A Cruel, Irresponsible and Dysfunctional Budget Deal

From The Nationhttp://www.thenation.com/blog/177550/cruel-irresponsible-and-dysfunctional-budget-deal#

John Nichols
on December 10, 2013

The trouble with making “functional” government the great aspiration of the American experiment – as so many pundits and politicians now do – is that a smoothly operating Congress is not necessarily moral, humane or even economically smart.

It is important to remember this disconnect as we consider the budget deal announced late Tuesday by House Budget Committee chairman Paul Ryan, R-Wisconsin, and Senate Budget Committee chairman Patty Murray, D-Washington.

“This agreement breaks through the recent dysfunction to prevent another government shutdown and roll back sequestration’s cuts to defense and domestic investments in a balanced way,” said Murray. “It’s a good step in the right direction that can hopefully rebuild some trust and serve as a foundation for continued bipartisan work.”

Ryan was equally self-congratulatory, declaring that – after a fall the saw a government shutdown, nasty wrangling over the historically uncontroversial task of raising the debt ceiling and general congressional dysfunction – he and Murray had achieved “a clear improvement on the status quo.”

“This agreement makes sure that we don’t have a government shutdown scenario in January,” he added. “It makes sure we don’t have another government shutdown scenario in October. It makes sure that we don’t lurch from crisis to crisis.”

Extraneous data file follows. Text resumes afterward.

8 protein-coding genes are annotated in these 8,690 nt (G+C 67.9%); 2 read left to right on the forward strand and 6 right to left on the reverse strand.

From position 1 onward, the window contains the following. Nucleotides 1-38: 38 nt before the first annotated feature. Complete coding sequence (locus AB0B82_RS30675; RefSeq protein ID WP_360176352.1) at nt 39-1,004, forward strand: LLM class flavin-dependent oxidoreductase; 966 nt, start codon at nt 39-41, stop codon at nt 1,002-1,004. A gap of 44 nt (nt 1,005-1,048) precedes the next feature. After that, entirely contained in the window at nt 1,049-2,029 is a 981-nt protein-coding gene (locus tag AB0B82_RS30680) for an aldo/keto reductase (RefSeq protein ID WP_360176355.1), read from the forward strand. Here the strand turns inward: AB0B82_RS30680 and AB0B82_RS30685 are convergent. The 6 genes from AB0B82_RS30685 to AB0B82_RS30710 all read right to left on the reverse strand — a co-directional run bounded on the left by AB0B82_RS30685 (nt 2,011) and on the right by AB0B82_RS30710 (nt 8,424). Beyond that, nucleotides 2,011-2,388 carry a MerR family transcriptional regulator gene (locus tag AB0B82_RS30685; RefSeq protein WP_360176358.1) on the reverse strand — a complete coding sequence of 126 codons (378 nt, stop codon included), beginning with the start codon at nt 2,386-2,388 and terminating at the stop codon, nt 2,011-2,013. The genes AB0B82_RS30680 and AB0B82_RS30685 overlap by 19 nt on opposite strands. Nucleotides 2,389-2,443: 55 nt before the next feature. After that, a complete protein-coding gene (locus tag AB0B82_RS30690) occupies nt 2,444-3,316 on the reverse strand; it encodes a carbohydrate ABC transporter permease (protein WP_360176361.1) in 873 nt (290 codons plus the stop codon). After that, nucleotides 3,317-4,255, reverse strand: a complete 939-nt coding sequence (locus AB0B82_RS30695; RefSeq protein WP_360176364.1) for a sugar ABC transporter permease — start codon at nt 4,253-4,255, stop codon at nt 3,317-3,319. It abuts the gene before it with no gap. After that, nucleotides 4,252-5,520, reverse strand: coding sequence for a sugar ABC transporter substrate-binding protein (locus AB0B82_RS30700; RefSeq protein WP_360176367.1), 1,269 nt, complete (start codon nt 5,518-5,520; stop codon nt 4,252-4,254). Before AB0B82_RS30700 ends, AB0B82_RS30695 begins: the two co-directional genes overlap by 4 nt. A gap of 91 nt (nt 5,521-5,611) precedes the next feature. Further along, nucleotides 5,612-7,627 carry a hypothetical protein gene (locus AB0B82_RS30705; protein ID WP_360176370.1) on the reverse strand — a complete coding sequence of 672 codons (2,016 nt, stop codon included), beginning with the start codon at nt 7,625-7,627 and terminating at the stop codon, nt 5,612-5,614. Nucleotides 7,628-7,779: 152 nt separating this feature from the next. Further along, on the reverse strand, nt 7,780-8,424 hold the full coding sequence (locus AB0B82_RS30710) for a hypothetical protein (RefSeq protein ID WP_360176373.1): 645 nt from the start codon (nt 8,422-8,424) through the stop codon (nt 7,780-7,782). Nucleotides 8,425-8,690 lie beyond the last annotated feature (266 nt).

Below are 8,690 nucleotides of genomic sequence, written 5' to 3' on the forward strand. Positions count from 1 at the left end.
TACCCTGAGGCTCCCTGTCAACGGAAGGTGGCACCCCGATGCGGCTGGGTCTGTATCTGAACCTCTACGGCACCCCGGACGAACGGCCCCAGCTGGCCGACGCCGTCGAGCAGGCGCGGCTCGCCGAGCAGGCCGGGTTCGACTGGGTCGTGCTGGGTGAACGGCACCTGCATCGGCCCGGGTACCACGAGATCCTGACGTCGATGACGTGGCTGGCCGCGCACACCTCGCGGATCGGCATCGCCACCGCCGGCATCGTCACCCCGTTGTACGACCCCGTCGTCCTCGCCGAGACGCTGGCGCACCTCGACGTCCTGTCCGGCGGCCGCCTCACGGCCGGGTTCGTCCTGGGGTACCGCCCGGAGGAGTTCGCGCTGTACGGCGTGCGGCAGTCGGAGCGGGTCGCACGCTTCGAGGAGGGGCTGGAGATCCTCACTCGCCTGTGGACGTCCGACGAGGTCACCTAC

Murray and Ryan are excited that they had stopped fighting for long enough to agree to $63 billion in “sequester relief” – as opposed to an actual end to sequestration – and $23 billion in net deficit reduction. They’re also glad that they have set the discretionary spending level for fiscal year 2014 at $1.012 trillion, while setting the level at $1.014 trillion for fiscal year 2015. That apparently qualifies – in the eyes of the budget negotiators – as a sufficient alternative to lurching from crisis to crisis.

But the agreement does not address the crises that matter. “This plan won’t create jobs, get the economy back on track, or meaningfully cut the deficit,” explains Congressman Peter DeFazio, D-Oregon.

And that’s not the worst of it.

What of the 1.3 million jobless Americans who – with a fully Dickensian twist – now stand to lose Federal unemployment benefits three days after Christmas?

Continue reading at:  http://www.thenation.com/blog/177550/cruel-irresponsible-and-dysfunctional-budget-deal#

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What’s the problem if a boy wants to put on a dress or girls act masculine?

From The Guardian UK:  http://www.theguardian.com/commentisfree/2013/nov/22/punish-kids-cross-gender-play-abuse